A Peak Behind the Curtain As a fellow small business owner serving a similar clientele to Paul, I found this book to be a bit like looking into a mirror. If you've ever thought of starting and running your own small business, read this. This WILL be your experience. Not might. WILL. Not 100% identical of course, but these are the types of joys and headaches you'll be dealing with every day. The cash and employee troubles can be mindboggling and completely unpredictable. You can be the world's grea A Peak Behind the Curtain As a fellow small business owner serving a similar clientele to Paul, I found this book to be a bit like looking into a mirror. If you've ever thought of starting and running your own small business, read this. This WILL be your experience. Not might. WILL. Not 100% identical of course, but these are the types of joys and headaches you'll be dealing with every day. The cash and employee troubles can be mindboggling and completely unpredictable. You can be the world's greatest salesman, but what happens when your top employee just doesn't show up one day so you can't deliver on the product as promised? Or the buyer "forgets" to send in the deposit but still needs the project by a specific date? Do you risk losing a big sale and call the bluff or do you forge ahead and hope for the best, potentially risking bankruptcy? Large companies don't have these headaches usually. A few employees don't show up for a few days & things chug along just fine. Small shops can be crippled. I suspect that most people who fantasize about opening their own "Mom & Pop" operation have never been exposed to the raw experiences so honestly portrayed in Boss Life. It's a fantastic "warts & all" look at the reality of one way to make a living. I love running my own small business partly in spite of these challenges and party because of them. If you are similarly running your own small business, I guarantee that you will pull some good lessons out of this book even though that wasn't really Paul's intent in writing it. If you simply enjoy reading about how other people make a living, this one is right up your alley. If you have any interest in opening a small business, stop what you're doing right now and read this. Think about it. Your business maybe completely different, but many of the experiences here will be replicated in a huge variety of different enterprises. Highly recommend it.

  13. 5 out of 5

    Minh Ngoc Pham

    What can I say? I love love books that come at the right moment in time and resonate so personally that it feels like Providence must be answering my questions and doubt in the voice of another human. I have started a small business last year. At that time, I read Shoe Dog & Rework. I have been in the business for a little while, getting excited to test my products everyday, receive direct feedbacks from customers, growing frustrated with money in, money out, labor, hours, supply, you name it. I What can I say? I love love books that come at the right moment in time and resonate so personally that it feels like Providence must be answering my questions and doubt in the voice of another human. I have started a small business last year. At that time, I read Shoe Dog & Rework. I have been in the business for a little while, getting excited to test my products everyday, receive direct feedbacks from customers, growing frustrated with money in, money out, labor, hours, supply, you name it. I read Boss Life. Ok, the business is so tiny and so new; also I am not anyone's boss at this stage. It's just the Surviving-my-own-small-business part that is really like, oh, "This is us". Other than being personal, I love it because 1. this is business so grounded and detailed, to the minute.; 2. It doesn't try to keep the person separate from the job. When one founds and runs a small business, the business is integrated with his/her life. And the author open his home's door to let us know what it takes. I think that is very very brave. I might have given it 4 star and not 5 because - sometimes it boils down to so much number and I was hoping for more of the craft. Otherwise, thank you so much for telling the story with such openness.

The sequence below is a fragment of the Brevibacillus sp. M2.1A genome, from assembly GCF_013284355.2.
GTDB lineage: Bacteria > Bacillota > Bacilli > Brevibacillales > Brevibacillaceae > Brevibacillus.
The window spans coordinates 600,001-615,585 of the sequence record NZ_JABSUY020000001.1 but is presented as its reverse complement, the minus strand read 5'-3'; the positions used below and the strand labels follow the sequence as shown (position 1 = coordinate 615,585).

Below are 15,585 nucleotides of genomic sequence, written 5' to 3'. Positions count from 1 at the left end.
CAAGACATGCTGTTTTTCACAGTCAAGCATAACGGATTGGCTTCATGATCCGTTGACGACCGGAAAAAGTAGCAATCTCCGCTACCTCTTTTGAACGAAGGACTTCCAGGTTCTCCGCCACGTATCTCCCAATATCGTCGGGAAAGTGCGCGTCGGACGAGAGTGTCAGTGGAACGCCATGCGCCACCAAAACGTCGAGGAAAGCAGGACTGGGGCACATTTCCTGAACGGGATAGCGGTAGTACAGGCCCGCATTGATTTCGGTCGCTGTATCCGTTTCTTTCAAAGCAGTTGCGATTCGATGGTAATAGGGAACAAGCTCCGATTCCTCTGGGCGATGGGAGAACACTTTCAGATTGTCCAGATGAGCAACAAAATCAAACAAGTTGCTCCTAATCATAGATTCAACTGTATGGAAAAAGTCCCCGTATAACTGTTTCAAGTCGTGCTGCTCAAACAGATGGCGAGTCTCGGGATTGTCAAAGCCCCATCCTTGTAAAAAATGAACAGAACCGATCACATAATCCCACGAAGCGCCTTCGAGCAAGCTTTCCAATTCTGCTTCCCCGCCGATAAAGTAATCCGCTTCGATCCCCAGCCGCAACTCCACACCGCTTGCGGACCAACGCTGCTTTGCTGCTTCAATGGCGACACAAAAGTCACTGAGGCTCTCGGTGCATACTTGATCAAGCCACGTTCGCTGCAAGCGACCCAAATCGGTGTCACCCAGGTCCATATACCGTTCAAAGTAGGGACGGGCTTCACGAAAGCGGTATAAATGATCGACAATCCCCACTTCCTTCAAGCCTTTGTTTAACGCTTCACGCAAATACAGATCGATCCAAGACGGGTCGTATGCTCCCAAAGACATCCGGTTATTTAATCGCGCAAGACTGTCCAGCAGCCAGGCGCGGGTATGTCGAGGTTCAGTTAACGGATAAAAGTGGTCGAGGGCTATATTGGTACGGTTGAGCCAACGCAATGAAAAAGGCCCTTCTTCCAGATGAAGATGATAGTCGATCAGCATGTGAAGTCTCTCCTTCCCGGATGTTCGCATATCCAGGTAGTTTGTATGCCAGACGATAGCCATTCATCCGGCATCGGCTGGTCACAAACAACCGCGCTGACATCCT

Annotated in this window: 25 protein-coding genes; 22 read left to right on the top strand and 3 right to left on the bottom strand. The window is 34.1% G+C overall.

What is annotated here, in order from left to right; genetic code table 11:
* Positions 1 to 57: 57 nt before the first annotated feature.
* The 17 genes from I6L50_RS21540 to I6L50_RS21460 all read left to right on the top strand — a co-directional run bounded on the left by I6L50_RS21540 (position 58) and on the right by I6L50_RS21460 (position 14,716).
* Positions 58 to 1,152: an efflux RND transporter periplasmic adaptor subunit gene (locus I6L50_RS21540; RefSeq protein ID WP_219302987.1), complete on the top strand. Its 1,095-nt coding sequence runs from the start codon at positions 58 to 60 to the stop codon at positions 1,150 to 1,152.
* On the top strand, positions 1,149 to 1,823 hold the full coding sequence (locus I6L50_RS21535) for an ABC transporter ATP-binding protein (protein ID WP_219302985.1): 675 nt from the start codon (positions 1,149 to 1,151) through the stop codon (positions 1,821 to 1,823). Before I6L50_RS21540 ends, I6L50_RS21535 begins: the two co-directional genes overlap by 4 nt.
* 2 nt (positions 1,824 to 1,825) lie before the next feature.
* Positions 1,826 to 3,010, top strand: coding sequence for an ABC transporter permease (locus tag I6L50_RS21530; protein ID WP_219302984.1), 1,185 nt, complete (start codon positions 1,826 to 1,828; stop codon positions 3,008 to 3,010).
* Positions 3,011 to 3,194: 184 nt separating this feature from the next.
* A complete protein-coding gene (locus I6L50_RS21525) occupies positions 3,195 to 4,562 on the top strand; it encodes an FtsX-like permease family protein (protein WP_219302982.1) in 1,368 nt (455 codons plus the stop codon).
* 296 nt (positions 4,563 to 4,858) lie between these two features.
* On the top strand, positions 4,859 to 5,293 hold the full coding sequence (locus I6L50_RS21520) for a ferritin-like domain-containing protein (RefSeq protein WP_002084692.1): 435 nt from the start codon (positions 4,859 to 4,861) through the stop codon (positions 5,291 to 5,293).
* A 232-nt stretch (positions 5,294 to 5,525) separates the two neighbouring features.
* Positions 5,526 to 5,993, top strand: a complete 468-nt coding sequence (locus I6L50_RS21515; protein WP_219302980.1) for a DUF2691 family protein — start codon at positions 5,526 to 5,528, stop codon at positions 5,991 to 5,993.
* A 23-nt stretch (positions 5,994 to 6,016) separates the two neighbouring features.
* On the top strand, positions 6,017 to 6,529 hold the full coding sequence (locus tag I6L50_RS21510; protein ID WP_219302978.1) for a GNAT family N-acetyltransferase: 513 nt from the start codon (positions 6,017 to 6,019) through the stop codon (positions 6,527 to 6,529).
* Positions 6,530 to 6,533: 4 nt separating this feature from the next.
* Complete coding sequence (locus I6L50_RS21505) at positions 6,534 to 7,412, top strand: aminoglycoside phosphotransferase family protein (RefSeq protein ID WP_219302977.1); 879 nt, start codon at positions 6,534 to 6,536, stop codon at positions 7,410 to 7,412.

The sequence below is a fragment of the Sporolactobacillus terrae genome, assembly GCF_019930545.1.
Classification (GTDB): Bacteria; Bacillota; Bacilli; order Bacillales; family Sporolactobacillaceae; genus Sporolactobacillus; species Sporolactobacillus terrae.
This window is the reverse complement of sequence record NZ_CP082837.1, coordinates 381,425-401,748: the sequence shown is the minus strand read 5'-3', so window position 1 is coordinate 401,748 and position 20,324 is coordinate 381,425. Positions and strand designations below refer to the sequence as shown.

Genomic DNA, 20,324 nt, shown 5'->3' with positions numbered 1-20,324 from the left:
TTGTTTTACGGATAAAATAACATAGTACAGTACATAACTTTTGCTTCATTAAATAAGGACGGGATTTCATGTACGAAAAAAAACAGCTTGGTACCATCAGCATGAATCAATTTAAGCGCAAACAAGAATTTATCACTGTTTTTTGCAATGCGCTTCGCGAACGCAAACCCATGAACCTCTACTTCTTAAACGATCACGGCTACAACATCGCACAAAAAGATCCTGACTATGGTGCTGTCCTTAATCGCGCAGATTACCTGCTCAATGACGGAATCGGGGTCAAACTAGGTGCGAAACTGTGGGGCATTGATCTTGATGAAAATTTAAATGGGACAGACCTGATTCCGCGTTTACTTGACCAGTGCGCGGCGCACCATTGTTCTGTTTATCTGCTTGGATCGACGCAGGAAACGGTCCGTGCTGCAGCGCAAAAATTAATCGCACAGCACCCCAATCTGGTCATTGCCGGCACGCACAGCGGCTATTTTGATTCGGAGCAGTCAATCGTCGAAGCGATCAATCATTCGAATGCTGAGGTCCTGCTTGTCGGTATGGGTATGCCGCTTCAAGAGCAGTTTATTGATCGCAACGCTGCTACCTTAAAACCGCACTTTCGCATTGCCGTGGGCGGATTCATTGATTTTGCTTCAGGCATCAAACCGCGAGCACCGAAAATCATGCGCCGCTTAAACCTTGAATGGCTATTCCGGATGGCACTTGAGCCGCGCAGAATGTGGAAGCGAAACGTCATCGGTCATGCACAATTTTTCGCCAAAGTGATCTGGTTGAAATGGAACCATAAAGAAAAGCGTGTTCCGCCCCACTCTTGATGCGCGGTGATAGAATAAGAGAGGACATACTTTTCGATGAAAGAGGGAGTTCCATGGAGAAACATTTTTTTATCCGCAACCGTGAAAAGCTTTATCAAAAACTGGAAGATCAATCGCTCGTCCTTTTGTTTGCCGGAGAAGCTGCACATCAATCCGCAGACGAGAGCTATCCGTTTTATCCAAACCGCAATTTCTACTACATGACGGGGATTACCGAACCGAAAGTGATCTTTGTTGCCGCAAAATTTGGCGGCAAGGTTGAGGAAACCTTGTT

14. 4 out of 5

    Angie Herrera